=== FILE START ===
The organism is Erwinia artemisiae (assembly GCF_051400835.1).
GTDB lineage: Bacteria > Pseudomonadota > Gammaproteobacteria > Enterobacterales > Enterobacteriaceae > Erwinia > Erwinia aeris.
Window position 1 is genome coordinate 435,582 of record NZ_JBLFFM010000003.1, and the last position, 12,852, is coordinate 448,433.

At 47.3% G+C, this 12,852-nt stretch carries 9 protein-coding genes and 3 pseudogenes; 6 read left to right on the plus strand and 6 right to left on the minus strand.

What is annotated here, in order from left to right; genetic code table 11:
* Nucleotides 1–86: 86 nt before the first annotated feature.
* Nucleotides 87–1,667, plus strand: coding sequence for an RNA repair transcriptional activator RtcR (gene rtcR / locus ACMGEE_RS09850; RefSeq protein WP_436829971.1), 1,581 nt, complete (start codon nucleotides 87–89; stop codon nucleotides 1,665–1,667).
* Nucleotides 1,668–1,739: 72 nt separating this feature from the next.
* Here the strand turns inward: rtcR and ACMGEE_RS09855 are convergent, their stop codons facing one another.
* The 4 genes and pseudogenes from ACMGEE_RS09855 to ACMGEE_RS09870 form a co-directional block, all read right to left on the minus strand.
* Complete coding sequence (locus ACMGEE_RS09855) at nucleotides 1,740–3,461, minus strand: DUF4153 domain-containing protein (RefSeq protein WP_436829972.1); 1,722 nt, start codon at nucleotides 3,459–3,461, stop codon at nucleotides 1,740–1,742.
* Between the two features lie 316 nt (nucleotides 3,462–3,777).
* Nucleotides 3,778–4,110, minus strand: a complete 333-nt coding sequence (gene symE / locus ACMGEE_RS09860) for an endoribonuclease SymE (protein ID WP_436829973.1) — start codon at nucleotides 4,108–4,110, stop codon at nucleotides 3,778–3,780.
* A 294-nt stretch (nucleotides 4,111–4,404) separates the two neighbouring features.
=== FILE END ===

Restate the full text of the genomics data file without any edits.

The organism is Erwinia artemisiae (assembly GCF_051400835.1).
GTDB lineage: Bacteria > Pseudomonadota > Gammaproteobacteria > Enterobacterales > Enterobacteriaceae > Erwinia > Erwinia aeris.
Window position 1 is genome coordinate 435,582 of record NZ_JBLFFM010000003.1, and the last position, 12,852, is coordinate 448,433.

At 47.3% G+C, this 12,852-nt stretch carries 9 protein-coding genes and 3 pseudogenes; 6 read left to right on the plus strand and 6 right to left on the minus strand.

What is annotated here, in order from left to right; genetic code table 11:
* Nucleotides 1–86: 86 nt before the first annotated feature.
* Nucleotides 87–1,667, plus strand: coding sequence for an RNA repair transcriptional activator RtcR (gene rtcR / locus ACMGEE_RS09850; RefSeq protein WP_436829971.1), 1,581 nt, complete (start codon nucleotides 87–89; stop codon nucleotides 1,665–1,667).
* Nucleotides 1,668–1,739: 72 nt separating this feature from the next.
* Here the strand turns inward: rtcR and ACMGEE_RS09855 are convergent, their stop codons facing one another.
* The 4 genes and pseudogenes from ACMGEE_RS09855 to ACMGEE_RS09870 form a co-directional block, all read right to left on the minus strand.
* Complete coding sequence (locus ACMGEE_RS09855) at nucleotides 1,740–3,461, minus strand: DUF4153 domain-containing protein (RefSeq protein WP_436829972.1); 1,722 nt, start codon at nucleotides 3,459–3,461, stop codon at nucleotides 1,740–1,742.
* Between the two features lie 316 nt (nucleotides 3,462–3,777).
* Nucleotides 3,778–4,110, minus strand: a complete 333-nt coding sequence (gene symE / locus ACMGEE_RS09860) for an endoribonuclease SymE (protein ID WP_436829973.1) — start codon at nucleotides 4,108–4,110, stop codon at nucleotides 3,778–3,780.
* A 294-nt stretch (nucleotides 4,111–4,404) separates the two neighbouring features.